So, today was Day 1 of my attendance at the Annual College Board AP Conference. This year it is hosted in the beautiful city of San Francisco. Today is the pre-conference and I registered for the all-day workshop for New teachers of AP Art History. The group was led by the esteemed Michael Bieze, Ph.D. at the Marist School in Atlanta. He was an amazing resource providing lots of information on the AP examination itself as well as pedagogy and techniques. He even provided to us some examples of his syllabus, examples of primary sources that he incorporated, and various interactive projects and activities. It was a wealth of information!
First and foremost, it helped to calm some of my fears about the AP Exam itself. While I have taught Art History at the college level – Art History 101 & 102, Art Appreciation, and upper division Art History courses – I have never taught “the AP,” which is its own beast. I’ll admit, I was tossing and turning a bit about the simple wealth of material I’m expected to cover with the goal of students getting a 4 or a 5! This helped to assuage some of those concerns.
The most exciting project he presented, that highlights the skills students need in an Art course, is a visual PowerPoint analysis (or one could use Keynote, Preview, Adobe Illustrator, etc). In fact, it’s similar to my idea of having students make Infographics. Please note, the following are the content of Michael Bieze, Ph.D.
The Project Assignment is as follows:
- A list of art pieces are assigned individually to students.
- Students must create and present an informative PowerPoint slide outlining both essential information as well as informative/analytical points
- The slides are then assembled for dissemination to the class – a great use for DropBox!
These are the specific instructions distributed to students:
Your PowerPoint must include the following information at the top:
- Artist (if known)
- Style (period
At the bottom of the PowerPoint slide include
- Your name
- The URL or proper citation for the source of the work
Alongside your image include a brief description of at least 3 essential details of the work (one formalist and one social context) and 3 subtle details which require close examination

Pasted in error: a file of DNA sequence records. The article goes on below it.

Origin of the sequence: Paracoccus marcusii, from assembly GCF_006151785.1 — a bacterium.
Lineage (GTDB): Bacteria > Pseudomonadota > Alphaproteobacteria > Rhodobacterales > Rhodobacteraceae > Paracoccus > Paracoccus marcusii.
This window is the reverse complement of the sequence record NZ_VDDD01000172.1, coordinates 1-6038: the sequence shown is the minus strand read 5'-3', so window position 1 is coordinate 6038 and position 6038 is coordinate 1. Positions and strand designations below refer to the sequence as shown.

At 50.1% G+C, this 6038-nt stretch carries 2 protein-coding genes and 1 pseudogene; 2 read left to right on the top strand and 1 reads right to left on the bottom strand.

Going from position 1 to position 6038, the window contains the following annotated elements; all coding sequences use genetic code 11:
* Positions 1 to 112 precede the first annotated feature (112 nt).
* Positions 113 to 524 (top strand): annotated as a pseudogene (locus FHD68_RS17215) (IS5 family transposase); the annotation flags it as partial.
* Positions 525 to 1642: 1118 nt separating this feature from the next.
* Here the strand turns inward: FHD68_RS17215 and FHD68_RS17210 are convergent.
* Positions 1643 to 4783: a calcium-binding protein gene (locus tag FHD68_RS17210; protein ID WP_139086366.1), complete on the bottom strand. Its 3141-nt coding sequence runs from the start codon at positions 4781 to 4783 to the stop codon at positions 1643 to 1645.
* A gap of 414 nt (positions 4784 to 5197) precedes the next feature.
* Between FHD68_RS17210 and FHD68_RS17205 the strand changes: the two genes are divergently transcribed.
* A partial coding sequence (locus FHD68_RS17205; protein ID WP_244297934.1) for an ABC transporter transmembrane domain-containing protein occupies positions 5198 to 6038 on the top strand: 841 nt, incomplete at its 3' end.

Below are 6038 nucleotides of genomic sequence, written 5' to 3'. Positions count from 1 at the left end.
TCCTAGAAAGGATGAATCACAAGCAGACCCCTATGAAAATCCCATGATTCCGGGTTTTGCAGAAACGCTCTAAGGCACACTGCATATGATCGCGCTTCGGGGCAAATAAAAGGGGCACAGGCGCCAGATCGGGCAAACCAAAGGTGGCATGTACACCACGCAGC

Additional Information and Requirements
- If you have chosen a building or sculpture, you may include multiple views
- Please make the background color and font simple and clear
- Make the arrows clearly point toward the details being described
- DropBox your PowerPoint in the “Shared” folder and it will be made available to the class as a study guide.
- Be prepared to briefly discuss your findings in class.
- 25% completion of the assignment on time
- 25% content of discussion
- 25% formalism discussion
- 25% iconography discussion
Here was the example that he provided for this assignment:
Some other teachers suggested some great other ways to take this, including assigning students to do this with local art pieces – exercising their analytical skills ‘out of the book.’
Another great project suggestion that he had was to provide students a canon of material – a bank of five or six images found at your local museum – and have them write a brief compare/contrast with an object of a similar theme from the book. Here is the example that he provided:
This is a short writing assignment that reflects the type of analysis they will have to do on the AP exam itself (when presented with an unfamiliar image). Forunately, the city of Fort Worth has a series of amazing museums that can provide a wealth of material: The Kimbell, the Modern, and the Amon Carter.
I also love that he provided us a great list of primary sources (as a historian, I love primary sources) that are instrumental in providing students context to the material – an invaluable tool for the arenas outside of my expertise (I’m looking at you early Chinese Art).
These ideas and the collaboration amongst colleagues has given me a lot of ideas for implementation – keeping the class from becoming a standard lecture, engaging the students, and teaching them the necessary critical analsysis skills that will help them to do well not only on the AP Art History exam, but in navigating the powerful world of imagery that confronts us every day.